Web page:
Summary

Canine cognitive dysfunction is a degenerative or progressively worsening disease of the brain in older dogs. It is similar to some forms of dementia in people and is often referred to as “canine dementia.”

The number of neurons, or brain cells, decreases over time and healthy brain tissue is slowly lost. Dogs lose the ability to function in their normal routines, such as using the bathroom in appropriate areas, following commands correctly, and recognizing their surroundings and loved ones.

Symptoms and Identification

Signs of dementia in dogs may initially begin slowly or be very subtle. With time, canine dementia can become very severe and lead to many troublesome signs and symptoms, including:

  • Changes in normal actions & behavior
  • Anxiety &/or confusion or disorientation resulting in wandering, staring, or sleeping in unusual places
  • Housebroken pets may start using the bathroom in the house instead of outside
  • Trouble following or responding to normal commands such as “sit” or “stay”
  • Keeping increasingly abnormal sleep schedules, such as sleeping more in general, or show restless, repetitive activity (e.g. pacing, barking) at night
  • Unusual behavior towards pet parents or other pets is also common (distancing themselves or unusual aggressive/disgruntled behavior)
  • Loss of enthusiasm for certain activities like dinner, treats, or walks

Identifying or diagnosing canine cognitive dysfunction is difficult. It can look like many other disorders (e.g. brain cancer, brain inflammation/encephalitis/meningitis, stroke, certain types of infection, liver disease, vestibular disease, some seizure disorders), so testing can be tricky.

Lab work such as a complete blood count/CBC and chemistry testing will help show how the internal organs are working, if the electrolyte levels are unbalanced, and if the pet has unusual red and white blood cell counts. Blood pressure may also be checked because hypertension, or elevated blood pressure, can sometimes cause similar symptoms.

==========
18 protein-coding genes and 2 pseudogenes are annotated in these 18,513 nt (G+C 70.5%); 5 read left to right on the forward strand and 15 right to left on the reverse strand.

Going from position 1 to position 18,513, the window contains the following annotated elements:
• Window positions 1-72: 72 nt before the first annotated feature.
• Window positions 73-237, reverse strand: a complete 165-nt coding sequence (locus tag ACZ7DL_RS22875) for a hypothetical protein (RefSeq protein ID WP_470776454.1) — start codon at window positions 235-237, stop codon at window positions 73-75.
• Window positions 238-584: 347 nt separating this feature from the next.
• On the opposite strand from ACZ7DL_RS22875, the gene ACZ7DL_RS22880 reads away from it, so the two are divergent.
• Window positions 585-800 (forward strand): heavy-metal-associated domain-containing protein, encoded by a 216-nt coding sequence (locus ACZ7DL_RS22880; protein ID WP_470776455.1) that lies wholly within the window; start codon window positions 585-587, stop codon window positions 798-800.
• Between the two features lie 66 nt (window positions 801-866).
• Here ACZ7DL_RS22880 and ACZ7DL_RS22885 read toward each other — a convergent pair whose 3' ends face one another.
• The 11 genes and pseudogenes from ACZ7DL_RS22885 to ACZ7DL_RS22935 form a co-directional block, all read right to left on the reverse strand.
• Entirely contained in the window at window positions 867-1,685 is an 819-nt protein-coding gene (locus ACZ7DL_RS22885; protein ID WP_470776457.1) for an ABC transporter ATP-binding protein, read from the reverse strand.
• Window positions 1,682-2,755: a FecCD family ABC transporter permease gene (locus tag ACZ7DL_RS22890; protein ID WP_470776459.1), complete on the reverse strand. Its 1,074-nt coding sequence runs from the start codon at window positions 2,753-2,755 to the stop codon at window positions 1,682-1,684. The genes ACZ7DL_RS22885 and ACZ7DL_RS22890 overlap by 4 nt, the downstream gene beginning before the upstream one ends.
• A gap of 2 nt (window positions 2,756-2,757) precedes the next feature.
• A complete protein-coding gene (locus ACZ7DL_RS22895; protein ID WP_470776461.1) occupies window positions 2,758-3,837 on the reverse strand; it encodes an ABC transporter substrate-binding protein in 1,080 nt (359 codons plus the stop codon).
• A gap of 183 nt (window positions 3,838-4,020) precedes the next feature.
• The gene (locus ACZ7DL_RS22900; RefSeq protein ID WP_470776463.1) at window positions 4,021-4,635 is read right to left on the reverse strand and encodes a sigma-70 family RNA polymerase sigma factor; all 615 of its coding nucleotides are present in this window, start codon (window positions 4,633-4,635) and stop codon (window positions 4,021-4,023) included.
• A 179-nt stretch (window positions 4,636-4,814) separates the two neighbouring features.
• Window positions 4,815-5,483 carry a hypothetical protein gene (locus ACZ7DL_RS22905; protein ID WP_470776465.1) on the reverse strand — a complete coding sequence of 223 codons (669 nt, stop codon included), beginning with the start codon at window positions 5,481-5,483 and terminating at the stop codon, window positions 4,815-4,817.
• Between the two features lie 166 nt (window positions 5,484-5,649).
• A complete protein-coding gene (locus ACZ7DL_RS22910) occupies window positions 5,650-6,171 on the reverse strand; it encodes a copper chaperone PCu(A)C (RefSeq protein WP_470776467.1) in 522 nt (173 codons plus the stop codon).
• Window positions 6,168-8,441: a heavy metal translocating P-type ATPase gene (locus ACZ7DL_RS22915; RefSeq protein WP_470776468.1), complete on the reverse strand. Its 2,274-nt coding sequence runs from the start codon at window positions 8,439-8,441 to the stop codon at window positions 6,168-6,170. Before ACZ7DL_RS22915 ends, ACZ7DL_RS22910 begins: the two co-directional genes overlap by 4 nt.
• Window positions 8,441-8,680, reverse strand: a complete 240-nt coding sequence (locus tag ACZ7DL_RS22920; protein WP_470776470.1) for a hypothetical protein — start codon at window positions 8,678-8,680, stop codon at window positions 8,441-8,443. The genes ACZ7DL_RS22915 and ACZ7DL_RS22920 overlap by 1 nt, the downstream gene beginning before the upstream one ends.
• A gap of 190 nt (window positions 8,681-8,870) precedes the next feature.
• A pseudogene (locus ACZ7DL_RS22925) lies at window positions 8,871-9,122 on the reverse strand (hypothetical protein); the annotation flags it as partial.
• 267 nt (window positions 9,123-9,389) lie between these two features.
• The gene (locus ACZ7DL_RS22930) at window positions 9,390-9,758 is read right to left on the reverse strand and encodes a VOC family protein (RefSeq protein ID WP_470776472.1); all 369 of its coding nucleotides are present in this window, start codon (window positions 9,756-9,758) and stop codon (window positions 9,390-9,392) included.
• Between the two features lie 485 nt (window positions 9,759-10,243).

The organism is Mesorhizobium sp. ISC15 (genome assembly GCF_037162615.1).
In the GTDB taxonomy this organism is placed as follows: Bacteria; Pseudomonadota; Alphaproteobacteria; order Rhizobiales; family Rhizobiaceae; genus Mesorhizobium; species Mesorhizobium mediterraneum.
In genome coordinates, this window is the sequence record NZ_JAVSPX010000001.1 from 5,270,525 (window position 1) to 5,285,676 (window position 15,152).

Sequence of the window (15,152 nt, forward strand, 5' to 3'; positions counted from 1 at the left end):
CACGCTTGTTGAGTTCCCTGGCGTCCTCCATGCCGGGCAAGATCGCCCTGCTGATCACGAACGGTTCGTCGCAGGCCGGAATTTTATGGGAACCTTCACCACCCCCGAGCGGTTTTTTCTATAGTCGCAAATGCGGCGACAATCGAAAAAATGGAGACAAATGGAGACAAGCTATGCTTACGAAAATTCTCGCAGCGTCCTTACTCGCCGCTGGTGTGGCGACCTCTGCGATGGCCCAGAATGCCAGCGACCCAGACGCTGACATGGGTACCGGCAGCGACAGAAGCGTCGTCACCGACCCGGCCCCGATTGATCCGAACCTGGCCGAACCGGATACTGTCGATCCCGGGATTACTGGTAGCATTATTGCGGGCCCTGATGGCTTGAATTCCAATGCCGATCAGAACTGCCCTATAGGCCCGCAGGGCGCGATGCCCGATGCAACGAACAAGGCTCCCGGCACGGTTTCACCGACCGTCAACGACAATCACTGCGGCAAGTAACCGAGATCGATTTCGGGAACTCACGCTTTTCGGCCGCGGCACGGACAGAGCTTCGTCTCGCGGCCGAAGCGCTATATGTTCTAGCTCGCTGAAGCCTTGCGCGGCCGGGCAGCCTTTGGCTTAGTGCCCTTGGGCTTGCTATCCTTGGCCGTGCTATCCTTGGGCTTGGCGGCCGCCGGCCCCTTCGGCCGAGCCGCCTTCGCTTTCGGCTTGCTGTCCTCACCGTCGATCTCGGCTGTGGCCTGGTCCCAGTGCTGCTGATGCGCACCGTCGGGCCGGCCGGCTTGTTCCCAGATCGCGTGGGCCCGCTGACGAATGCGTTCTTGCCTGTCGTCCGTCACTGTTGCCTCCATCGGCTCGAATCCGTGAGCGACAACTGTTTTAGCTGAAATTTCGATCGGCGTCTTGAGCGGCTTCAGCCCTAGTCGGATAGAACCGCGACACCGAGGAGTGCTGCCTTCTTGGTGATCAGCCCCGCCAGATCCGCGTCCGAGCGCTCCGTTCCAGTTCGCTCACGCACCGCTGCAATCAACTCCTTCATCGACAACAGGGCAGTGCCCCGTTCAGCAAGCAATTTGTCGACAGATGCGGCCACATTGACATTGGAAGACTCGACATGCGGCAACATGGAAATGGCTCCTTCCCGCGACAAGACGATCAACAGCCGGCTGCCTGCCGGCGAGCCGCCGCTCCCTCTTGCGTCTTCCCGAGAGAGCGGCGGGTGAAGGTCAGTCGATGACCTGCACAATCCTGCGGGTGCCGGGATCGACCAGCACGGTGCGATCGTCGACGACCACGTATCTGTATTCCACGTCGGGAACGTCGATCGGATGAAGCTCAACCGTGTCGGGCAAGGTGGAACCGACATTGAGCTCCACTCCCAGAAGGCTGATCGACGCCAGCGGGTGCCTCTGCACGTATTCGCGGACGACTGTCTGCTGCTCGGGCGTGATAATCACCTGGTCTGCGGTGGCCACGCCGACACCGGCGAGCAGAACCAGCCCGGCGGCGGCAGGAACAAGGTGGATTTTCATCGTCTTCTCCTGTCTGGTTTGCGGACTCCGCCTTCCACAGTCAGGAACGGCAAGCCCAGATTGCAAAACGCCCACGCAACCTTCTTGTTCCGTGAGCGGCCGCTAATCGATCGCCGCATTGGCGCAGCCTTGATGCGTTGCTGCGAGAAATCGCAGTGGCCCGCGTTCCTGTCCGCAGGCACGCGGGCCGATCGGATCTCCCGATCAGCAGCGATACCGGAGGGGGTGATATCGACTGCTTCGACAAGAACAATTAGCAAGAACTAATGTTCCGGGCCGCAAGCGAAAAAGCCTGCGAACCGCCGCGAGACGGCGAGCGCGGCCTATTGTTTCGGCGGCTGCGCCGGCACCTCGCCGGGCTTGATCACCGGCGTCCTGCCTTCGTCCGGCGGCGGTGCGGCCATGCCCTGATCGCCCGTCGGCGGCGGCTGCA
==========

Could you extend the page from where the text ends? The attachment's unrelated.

Urinalysis to check for urinary tract infections as well as testing for endocrine organ diseases (e.g. diabetes, Cushing’s disease) may also be performed to ensure the cause of the symptoms is not related to these problems.

In some cases, advanced imaging such as computed tomography/CT or magnetic resonance imaging/MRI may be necessary to evaluate the brain itself. No single test will specifically show that a dog has dementia/cognitive dysfunction, but testing helps point the veterinarian in the right direction for treatment.

Affected Breeds

While no specific breeds appear to be more affected by canine dementia than others, spayed female dogs are the most likely to develop the disease. Dementia/cognitive dysfunction most often develops in older dogs, typically over nine years of age.

Treatment

Cognitive dysfunction cannot be cured. Treatment options are aimed at slowing down disease progression and decreasing symptoms. Examples of treatment options include:

  • Dietary Changes
  • Environmental Adjustments
  • Addition of Supplements or Medications

Diets rich in antioxidants, vitamins (e.g. vitamins C and E), essential fatty acids (e.g. DHA, EPA), and mitochondrial cofactors (e.g. L-carnitine, alpha-lipoic acid) can be helpful. Pre-formulated diets (e.g. Purina® Pro Plan® Bright Mind, Hill’s® Prescription Diet® b/d® Canine, Purina ONE Smartblend® Vibrant Maturity® Adult 7+ Formula) are better than homemade diets because they ensure a balanced diet to meet the needs of a senior pet.

A common supplement is the addition of medium-chain triglyceride (MCT) oil to the diet, such as that found in coconut oil. Discuss adding this with your veterinarian first because diarrhea is a common side effect. Other supplements or medications that can be of benefit to some dogs include selegiline, SAMe, and melatonin. Again, your veterinarian will need to be closely consulted before using such therapies.